As we began planning our trip this year, William asked if I planned to swim again and instead of answering, I asked if he was. He shared that it was his goal to swim the mile every year he came to camp asked, as long as he came to scout camp. So, I was in, again. This year we were joined by three more swimmers from Troop 35: two scouts, Mark and Steven, and an Assistant Scoutmaster, Carl. Mark had swum the mile last summer at Rice Pool in Wheaton and Steven and Carl would be swimming their first mile.
The mile swim was set for 3:30 at the waterfront and we met with our paddlers. Each swimmer had to be accompanied by an observer and a paddler the entire way.
Carl Don and Gus
William Will B. and Jacob
Mark Sebastian and Adam
Clay John C. and Kevin
Steven Noah and Brandon
in order of finish and time……
Davis gave the instructions – swim across the lake, around the orange buoy, then around another orange buoy, then swim back. Carl started first, then William, Mark, Steven, and I jumped in and started swimming.
It took less than an hour and we were all out of the water and successful. I was exhausted, but excited and I watched from shore as William and Carl went back in the water to play the last bit of free time! I suspect Carl, William, Mark, and Steven were exhausted, too, but it didn’t show. It was a great day.
Friday night is our last dinner and according to tradition, the Friday night camp song is the Mountain Dew song. It is a boisterous song and many scouts joined in the fun. When the song ended, we spilled out into the camp area before walking to the Friday night closing campfire at the fire ring.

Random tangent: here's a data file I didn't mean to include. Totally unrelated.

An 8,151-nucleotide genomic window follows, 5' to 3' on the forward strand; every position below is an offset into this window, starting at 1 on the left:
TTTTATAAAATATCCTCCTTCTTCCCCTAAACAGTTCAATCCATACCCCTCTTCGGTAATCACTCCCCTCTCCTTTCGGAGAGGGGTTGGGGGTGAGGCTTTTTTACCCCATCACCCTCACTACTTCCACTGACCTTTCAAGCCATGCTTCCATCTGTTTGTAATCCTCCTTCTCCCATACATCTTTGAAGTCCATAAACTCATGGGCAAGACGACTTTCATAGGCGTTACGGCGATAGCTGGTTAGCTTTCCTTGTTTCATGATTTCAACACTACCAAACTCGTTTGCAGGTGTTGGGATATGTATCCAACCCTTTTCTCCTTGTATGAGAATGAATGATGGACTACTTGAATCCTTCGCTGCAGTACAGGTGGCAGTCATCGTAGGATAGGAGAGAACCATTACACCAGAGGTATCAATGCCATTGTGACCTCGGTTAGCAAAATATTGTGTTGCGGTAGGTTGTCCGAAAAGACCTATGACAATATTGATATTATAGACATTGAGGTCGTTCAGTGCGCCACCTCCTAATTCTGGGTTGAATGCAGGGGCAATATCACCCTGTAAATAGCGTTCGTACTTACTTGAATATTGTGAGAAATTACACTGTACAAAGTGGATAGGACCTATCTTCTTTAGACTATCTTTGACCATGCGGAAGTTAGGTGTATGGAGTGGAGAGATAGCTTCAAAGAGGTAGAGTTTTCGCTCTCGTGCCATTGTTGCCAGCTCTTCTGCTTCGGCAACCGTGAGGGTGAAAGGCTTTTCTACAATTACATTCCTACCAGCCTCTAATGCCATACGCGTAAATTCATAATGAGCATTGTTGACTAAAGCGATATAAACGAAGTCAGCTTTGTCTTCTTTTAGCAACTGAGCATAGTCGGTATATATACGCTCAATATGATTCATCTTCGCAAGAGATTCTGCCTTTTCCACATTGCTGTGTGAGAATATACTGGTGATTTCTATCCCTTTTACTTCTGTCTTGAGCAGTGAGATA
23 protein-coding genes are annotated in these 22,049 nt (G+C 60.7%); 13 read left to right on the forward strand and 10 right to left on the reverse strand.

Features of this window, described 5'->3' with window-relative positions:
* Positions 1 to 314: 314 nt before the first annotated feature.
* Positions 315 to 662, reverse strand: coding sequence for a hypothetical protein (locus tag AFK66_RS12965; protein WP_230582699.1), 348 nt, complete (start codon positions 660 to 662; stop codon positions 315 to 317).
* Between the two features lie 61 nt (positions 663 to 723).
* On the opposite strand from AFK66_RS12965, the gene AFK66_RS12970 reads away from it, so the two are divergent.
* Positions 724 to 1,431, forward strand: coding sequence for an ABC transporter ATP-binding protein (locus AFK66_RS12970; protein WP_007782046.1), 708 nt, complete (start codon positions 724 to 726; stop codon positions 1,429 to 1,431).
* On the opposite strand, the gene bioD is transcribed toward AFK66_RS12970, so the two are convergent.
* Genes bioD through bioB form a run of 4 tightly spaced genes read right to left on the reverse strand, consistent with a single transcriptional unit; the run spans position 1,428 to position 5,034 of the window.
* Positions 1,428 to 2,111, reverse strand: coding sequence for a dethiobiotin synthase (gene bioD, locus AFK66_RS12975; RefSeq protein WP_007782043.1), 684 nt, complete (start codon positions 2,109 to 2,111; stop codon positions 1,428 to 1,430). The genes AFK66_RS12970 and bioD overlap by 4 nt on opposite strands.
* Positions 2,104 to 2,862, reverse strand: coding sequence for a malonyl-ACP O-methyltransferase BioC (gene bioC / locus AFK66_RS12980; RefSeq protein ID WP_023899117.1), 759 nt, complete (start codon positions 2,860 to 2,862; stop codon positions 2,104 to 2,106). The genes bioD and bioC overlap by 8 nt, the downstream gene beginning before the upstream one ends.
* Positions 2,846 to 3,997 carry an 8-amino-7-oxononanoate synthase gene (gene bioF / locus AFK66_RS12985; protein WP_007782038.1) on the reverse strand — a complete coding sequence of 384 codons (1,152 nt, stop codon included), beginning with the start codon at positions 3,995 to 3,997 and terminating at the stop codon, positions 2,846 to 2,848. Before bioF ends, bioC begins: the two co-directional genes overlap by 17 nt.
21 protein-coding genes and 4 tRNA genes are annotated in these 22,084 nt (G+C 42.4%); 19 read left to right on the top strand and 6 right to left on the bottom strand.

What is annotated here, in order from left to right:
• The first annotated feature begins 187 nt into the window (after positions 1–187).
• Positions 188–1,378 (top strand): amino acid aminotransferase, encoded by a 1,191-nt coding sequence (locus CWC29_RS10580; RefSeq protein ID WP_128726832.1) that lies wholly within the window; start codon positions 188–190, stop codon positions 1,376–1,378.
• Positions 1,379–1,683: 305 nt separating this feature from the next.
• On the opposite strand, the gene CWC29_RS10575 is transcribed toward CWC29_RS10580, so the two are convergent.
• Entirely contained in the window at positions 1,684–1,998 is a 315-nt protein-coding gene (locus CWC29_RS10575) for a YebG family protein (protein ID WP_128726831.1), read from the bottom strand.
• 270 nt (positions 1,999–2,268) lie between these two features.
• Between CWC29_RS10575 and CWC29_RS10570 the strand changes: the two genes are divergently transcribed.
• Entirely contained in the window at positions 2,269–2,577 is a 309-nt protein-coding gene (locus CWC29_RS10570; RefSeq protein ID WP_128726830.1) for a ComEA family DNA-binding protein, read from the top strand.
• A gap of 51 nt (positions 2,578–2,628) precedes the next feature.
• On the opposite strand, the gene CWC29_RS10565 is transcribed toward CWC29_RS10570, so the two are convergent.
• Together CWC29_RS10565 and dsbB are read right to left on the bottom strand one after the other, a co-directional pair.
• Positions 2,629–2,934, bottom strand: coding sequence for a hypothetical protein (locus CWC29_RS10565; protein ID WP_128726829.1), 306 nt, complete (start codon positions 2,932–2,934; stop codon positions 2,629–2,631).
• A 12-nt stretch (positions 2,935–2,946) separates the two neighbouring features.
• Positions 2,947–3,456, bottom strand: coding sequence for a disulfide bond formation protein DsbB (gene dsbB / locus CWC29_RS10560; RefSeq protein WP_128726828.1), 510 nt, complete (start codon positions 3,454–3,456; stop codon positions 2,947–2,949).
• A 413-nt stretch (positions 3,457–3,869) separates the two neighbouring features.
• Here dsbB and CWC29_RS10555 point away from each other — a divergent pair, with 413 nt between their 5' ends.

The campfire is fun with skits and awards for a week loaded with fun and excitement. Awards are given for the various camp completions – the Monday night patrol activity and the adult leaders are recognized for their role in scouting and the senior patrol leader receives a special camp patch. It is a lot of fun and it ends with the camp staff signing the Tesomas hymn:
High above Lake Crystal’s Waters, In among the trees, Flows the banner of Tesomas, Waving in the breeze, Hail Tesomas, Hail Tesomas, With your Scouts so true, With the spirit of good Scouting, Hail, O Hail to you!
When the staff finished signing, Sam (from the BIG IDEA!) came out to address us all. He explained we have all had a great week of camping; it was now our duty to take our Tesomas camping experience with us and look at things in a different way, as he had challenged us with his BIG IDEA! in the morning.
We sang another verse of the Tesomas hymn and we walked back to the trading post and a few made final purchases. A few scouts purchased treats and before long, we were back at camp packing to head home tomorrow.
Tomorrow will come quickly, much too quickly for me. I have enjoyed sharing my perspective of camp and I hope you have enjoyed reading as much as I have enjoyed writing. Tesomas is a special place and while listening to your sons talk about their week here, I know the troop chose the right place to spend summer camp. I am grateful to all the adult leaders who took time away from their jobs and families to spend a week or half week at camp. Just as the scouts worked together, we worked together to make the week go smoothly.
It was a great week of camp, but it doesn’t have to end with camp. Scouts can call each other when they get back home and meet at the pool, or go biking, or many other possible ways of getting together and having fun. Of course, they’ll see each other at scout meetings and our next campout, but it doesn’t have to – take your scouting spirit with you! Making the days Count, one last chance, on the final full day of camp.